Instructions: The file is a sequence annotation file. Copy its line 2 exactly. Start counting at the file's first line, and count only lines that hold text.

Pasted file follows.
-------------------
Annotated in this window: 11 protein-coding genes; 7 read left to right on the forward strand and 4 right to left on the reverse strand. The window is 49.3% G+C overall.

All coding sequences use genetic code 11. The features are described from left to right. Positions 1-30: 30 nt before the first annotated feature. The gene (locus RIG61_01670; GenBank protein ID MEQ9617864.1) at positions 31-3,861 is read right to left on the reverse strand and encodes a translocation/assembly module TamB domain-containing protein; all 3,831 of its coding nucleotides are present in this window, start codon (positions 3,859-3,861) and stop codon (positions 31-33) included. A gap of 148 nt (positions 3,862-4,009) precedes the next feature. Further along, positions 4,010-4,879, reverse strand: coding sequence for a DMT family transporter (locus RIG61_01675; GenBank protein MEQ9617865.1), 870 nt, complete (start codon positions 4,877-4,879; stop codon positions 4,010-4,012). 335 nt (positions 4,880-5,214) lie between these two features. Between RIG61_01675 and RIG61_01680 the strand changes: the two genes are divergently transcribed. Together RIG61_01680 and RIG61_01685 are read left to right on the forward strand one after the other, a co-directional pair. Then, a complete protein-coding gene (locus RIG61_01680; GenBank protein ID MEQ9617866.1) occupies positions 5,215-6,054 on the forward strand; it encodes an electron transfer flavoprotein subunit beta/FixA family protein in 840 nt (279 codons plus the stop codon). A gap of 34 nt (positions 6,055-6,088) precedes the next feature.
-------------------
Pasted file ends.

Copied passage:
All coding sequences use genetic code 11. The features are described from left to right. Positions 1-30: 30 nt before the first annotated feature. The gene (locus RIG61_01670; GenBank protein ID MEQ9617864.1) at positions 31-3,861 is read right to left on the reverse strand and encodes a translocation/assembly module TamB domain-containing protein; all 3,831 of its coding nucleotides are present in this window, start codon (positions 3,859-3,861) and stop codon (positions 31-33) included. A gap of 148 nt (positions 3,862-4,009) precedes the next feature. Further along, positions 4,010-4,879, reverse strand: coding sequence for a DMT family transporter (locus RIG61_01675; GenBank protein MEQ9617865.1), 870 nt, complete (start codon positions 4,877-4,879; stop codon positions 4,010-4,012). 335 nt (positions 4,880-5,214) lie between these two features. Between RIG61_01675 and RIG61_01680 the strand changes: the two genes are divergently transcribed. Together RIG61_01680 and RIG61_01685 are read left to right on the forward strand one after the other, a co-directional pair. Then, a complete protein-coding gene (locus RIG61_01680; GenBank protein ID MEQ9617866.1) occupies positions 5,215-6,054 on the forward strand; it encodes an electron transfer flavoprotein subunit beta/FixA family protein in 840 nt (279 codons plus the stop codon). A gap of 34 nt (positions 6,055-6,088) precedes the next feature.